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Alabama Prison Strike

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Prison strikes are rare. They require very difficult coordination and just getting information out about them is hard. I’ve written about this before. Now, there is another one, this time in Alabama.

Thousands of Alabama inmate workers began a labor strike this week to protest poor prison conditions across the state, where facilities are overcrowded, understaffed and notoriously dangerous.

The protest, which also calls for broader criminal justice reforms, began on Monday. Diyawn Caldwell, the president of Both Sides of the Wall, an advocacy group, said the organization is coordinating the strike with inmates across the state and predicted that about 80 percent of the roughly 25,000 people in prison would participate in the strike, forgoing their usual jobs as cooks and cleaners.

The strike, an uncommon occurrence in prisons, is intended to draw attention to the overcrowding crisis in Alabama prisons that has long shadowed governors and correctional officials. It also threatens to disrupt the prison system as officials take on the work that inmates usually do.

Ms. Caldwell’s husband, Cordarius Caldwell, 34, who is incarcerated at Ventress Correctional Facility on a murder offense, said by phone on Tuesday that inmates had received two sack lunches on Monday and Tuesday, rather than the normal three meals.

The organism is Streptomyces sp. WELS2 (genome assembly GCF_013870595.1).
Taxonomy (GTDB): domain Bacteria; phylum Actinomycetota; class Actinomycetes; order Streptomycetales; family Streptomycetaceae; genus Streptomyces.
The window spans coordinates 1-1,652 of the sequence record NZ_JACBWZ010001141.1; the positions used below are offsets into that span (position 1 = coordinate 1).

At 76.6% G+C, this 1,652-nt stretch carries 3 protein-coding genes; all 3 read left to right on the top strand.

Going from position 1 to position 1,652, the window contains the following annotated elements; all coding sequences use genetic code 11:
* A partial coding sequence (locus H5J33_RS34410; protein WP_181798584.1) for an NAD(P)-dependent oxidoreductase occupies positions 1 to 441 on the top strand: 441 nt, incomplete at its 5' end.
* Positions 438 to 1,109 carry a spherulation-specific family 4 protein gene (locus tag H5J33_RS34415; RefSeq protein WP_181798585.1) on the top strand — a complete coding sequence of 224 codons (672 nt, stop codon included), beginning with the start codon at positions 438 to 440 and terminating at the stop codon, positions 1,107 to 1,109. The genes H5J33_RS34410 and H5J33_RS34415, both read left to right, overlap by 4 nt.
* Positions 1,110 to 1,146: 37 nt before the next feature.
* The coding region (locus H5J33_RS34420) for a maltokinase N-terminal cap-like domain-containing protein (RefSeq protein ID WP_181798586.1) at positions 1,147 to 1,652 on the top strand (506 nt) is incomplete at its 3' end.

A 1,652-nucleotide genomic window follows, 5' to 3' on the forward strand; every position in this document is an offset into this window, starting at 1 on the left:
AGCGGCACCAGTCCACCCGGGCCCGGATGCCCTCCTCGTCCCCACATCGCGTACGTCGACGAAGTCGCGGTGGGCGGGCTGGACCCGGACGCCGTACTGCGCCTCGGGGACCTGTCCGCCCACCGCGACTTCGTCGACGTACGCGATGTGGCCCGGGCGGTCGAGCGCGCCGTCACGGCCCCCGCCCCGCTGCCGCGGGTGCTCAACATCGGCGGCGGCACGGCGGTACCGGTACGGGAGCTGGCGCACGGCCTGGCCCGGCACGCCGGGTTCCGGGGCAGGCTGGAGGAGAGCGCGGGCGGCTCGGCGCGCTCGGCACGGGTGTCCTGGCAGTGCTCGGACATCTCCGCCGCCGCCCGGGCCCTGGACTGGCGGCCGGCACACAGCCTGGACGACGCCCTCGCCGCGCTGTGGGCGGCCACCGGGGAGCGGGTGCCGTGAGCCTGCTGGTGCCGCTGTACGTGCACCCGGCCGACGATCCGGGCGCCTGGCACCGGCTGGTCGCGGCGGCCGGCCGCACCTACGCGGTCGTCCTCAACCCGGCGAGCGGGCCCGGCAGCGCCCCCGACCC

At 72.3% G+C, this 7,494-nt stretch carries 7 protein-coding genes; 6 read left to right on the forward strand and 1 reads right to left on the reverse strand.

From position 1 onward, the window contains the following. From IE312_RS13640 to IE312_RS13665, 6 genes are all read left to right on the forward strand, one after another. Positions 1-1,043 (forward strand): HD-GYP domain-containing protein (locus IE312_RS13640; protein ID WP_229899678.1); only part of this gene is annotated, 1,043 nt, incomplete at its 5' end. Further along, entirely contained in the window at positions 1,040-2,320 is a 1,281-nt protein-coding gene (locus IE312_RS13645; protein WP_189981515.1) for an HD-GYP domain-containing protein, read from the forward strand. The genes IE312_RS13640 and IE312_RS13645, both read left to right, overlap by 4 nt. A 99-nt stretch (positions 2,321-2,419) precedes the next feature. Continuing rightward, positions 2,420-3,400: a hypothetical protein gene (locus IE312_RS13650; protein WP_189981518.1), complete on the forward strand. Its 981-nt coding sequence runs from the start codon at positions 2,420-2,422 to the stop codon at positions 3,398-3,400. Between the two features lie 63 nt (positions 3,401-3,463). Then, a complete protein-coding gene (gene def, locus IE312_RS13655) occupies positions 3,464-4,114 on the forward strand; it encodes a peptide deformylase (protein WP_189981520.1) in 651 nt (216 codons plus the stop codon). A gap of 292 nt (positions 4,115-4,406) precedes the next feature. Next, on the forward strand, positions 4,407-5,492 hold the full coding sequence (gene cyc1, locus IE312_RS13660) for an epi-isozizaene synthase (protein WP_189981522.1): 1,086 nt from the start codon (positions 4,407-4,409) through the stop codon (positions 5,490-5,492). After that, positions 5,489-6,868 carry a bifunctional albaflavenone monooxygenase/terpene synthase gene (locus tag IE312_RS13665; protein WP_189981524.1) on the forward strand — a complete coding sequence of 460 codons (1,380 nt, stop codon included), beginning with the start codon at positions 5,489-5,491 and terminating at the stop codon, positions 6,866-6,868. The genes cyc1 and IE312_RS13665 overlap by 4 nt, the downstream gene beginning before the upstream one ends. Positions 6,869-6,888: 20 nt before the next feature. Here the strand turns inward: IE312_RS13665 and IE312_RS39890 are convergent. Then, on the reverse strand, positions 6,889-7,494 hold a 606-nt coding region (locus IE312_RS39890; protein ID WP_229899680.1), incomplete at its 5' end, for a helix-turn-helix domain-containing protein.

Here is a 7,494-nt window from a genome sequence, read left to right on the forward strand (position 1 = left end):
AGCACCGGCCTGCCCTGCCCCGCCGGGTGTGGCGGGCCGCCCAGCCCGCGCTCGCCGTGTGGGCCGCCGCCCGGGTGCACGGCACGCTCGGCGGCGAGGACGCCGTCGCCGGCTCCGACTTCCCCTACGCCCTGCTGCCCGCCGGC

The Alabama corrections system has drawn the ire of the Justice Department, which released a report in 2019 that outlined “severe, systemic” conditions across the state’s prisons that violated constitutional protection from cruel and unusual punishment because they were in danger of being raped or murdered.

The report found that major prisons were at 182 percent of capacity, and that prisoners in the Alabama system endured some of the highest rates of homicide and rape in the country.

Why not strike in these conditions? Hardly different than Jim Crow.

What’s interesting here is the role that Zoom has played in allowing different prisoners to speak to each other.

Advocates from Alabama Prison Advocacy and Incarcerated Families United and other groups had been scheduling Zoom calls with inmates since late June, asking them to persuade other incarcerated people to participate in the strike, Ms. Caldwell said. The calls were mostly with inmates who had influence among prisoners.

“We set a date and, you know, got the message out and got it clear that, ‘Hey, this is what we’re going to do; if you guys want freedom, you know, you have to walk in unison,’” she added.

The strike comes a week after photos of an emaciated inmate, Kastellio Vaughan, captured the attention of thousands online. His sister posted the photos on Facebook, writing, “Get Help.”

I imagine the response will be to isolate prisoners even more, as we turn them into non-humans in our vindictive, cruel, and racist society.

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